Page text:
© AP Photo/Kayhan Ozer Presidential Press Service, via AP Pool, Turkey President Recep Tayyip Erdogan gives a speech commemorating those killed and wounded during a failed July 15 military coup, in Ankara, Turkey, Friday, July 29, 2016.
The Turkish lira rose against the dollar Thursday after the country’s central bank hiked rates more than expected to 17.75%.
The lira was up more than 2% against the greenback at 8:15 a.m. ET as Turkey’s central bank raised its policy rate 125 basis points. Economists had predicted a rise between 50 and 100 basis points, according to Reuters.
The policy meeting comes after data showed consumer prices hit a six-month high in May, rising more than 12%.
Jason Tuvey, an emerging markets economist at Capital Economics, said the move is a tentative sign that the central bank could be shifting its focus from shoring up the lira to tackling inflation.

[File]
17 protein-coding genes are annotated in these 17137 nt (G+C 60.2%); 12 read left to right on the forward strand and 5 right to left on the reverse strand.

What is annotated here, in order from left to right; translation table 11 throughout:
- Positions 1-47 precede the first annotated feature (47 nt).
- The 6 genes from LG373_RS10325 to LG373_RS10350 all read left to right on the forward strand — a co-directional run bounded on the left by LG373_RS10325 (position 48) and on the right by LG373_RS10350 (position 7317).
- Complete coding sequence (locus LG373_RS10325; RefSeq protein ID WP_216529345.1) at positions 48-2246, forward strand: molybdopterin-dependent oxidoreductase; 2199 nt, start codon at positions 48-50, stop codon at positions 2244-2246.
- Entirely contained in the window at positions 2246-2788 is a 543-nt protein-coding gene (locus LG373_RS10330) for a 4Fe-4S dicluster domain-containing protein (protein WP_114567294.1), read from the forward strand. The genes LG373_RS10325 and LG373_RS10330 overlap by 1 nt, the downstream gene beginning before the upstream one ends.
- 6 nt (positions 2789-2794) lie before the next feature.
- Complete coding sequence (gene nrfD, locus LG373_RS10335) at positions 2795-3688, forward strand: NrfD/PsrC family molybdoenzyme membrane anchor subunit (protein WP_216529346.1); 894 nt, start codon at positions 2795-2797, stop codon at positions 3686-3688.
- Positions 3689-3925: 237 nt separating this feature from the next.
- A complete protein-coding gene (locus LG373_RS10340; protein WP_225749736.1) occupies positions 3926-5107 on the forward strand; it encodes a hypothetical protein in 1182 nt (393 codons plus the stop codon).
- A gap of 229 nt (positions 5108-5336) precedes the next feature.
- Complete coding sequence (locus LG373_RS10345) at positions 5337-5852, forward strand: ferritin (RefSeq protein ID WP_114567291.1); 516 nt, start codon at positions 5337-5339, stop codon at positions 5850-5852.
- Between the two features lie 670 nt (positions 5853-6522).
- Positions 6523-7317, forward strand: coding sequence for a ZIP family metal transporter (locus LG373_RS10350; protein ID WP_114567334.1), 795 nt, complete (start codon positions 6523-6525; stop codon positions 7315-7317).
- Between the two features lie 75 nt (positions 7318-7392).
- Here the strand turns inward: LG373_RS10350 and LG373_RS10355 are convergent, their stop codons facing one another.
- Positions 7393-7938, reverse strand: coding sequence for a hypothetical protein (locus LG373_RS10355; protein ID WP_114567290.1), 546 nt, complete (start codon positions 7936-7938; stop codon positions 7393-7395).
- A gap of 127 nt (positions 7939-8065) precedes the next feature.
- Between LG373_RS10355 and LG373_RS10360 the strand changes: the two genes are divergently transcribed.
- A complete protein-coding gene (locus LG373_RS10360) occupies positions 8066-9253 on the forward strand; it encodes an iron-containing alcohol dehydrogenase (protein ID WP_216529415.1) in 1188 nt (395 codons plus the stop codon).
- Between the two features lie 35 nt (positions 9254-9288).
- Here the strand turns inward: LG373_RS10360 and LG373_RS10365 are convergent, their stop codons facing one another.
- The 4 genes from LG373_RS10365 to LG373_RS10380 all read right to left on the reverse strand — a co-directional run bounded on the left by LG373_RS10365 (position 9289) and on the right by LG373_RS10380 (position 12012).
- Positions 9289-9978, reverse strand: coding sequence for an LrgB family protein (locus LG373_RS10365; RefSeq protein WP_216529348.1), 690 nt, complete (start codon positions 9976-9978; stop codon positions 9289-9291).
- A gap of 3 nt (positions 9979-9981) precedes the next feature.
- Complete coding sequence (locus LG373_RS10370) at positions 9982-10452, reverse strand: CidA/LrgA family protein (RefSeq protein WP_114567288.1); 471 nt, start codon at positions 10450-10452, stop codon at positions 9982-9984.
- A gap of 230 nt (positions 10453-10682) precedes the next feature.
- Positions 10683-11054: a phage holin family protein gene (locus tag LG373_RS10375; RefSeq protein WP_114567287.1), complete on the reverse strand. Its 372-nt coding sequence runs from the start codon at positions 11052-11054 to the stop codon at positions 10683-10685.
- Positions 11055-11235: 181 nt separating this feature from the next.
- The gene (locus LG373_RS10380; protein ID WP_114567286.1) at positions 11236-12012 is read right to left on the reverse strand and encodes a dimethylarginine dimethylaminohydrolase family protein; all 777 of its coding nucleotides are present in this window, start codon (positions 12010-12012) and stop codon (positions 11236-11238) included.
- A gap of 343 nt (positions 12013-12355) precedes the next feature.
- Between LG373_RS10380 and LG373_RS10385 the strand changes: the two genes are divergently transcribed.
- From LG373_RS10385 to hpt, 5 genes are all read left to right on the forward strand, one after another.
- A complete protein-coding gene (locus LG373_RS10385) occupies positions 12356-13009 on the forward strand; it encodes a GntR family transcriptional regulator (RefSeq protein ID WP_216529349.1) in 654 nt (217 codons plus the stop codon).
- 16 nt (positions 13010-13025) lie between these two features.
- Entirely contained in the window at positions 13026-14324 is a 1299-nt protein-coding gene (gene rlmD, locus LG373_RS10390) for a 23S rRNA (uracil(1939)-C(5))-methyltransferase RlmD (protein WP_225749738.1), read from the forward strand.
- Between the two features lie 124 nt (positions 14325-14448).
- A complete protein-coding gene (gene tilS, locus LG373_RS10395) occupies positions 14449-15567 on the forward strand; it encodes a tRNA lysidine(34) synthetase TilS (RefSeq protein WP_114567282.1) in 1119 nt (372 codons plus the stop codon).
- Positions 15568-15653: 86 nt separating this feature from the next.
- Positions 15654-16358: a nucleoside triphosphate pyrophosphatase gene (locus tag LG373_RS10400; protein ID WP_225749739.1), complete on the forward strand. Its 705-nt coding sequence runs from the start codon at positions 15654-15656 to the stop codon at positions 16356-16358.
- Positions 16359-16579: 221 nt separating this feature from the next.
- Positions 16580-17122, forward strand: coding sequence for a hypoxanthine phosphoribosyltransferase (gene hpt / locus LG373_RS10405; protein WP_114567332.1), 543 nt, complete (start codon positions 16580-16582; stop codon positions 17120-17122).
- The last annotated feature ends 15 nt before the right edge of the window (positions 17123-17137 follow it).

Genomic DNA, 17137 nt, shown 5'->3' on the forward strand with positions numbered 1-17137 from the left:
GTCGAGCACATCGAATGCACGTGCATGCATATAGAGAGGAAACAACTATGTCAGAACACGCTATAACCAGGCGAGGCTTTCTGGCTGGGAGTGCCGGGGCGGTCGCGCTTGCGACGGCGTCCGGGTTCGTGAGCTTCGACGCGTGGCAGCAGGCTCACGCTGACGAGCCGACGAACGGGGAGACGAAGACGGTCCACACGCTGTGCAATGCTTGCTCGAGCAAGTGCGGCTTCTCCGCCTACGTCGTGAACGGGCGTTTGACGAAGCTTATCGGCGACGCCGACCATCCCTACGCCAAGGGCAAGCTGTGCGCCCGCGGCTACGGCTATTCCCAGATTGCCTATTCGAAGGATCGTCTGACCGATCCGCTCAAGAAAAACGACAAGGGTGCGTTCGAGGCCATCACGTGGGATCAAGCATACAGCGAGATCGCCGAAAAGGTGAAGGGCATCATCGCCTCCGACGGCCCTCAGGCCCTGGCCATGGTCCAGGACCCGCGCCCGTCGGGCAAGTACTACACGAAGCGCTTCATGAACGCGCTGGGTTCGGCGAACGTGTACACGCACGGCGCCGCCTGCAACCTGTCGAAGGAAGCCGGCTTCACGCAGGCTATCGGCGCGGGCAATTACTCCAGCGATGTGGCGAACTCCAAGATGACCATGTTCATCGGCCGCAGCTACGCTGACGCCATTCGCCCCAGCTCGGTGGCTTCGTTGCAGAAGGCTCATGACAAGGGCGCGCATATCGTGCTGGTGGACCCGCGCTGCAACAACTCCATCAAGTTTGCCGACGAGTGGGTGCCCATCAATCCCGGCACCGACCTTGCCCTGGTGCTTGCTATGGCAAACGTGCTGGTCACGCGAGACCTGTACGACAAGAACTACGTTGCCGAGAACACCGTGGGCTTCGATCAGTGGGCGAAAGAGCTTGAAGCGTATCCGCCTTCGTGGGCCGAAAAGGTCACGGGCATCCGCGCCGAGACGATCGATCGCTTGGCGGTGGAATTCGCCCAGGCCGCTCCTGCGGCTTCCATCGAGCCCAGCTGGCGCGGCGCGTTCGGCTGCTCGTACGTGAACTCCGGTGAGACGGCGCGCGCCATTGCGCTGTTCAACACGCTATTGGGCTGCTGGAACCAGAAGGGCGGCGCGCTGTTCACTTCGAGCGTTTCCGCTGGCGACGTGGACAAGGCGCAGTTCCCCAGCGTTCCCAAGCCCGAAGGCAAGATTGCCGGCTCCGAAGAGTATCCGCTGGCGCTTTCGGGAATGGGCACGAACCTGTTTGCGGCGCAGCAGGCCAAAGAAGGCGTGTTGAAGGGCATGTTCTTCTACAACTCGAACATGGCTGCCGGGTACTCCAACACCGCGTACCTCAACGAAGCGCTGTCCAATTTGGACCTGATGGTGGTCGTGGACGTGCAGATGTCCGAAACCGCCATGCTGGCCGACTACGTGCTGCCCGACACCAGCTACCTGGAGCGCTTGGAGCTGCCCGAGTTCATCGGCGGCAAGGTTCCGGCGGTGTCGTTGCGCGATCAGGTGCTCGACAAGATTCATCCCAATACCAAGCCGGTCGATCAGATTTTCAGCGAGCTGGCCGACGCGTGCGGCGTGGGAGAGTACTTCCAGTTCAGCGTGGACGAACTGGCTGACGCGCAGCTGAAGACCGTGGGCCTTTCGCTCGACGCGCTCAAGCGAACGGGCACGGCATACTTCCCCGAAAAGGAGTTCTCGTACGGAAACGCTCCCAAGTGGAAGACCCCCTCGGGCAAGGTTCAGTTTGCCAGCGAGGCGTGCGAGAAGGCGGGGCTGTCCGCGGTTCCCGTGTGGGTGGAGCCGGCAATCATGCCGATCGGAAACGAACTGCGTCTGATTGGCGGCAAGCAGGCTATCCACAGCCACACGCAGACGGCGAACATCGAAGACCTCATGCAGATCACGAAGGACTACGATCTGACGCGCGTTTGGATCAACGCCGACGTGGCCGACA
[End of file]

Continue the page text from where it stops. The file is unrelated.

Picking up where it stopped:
“That said, we think that it’s too early to say that there has been a fundamental shift in policymakers’ commitment to bringing down inflation,” Tuvey said. “Moreover, there’s been no firm commitment from the government to tighten fiscal policy.”
Officials hiked rates 300 basis points at an emergency policy meeting last month as the lira hit a record low of 4.9233 per dollar.
The selloff came as Turkish President Recep Tayyip Erdogan told Bloomberg TV that if he wins an election scheduled for later this month, he will step up his role in shaping economic policy. The comment raised concerns about how much influence Erdogan, a self-declared “enemy” of interest rates, will have on the country’s central bank.
The lira is down nearly 18% versus the dollar this year.
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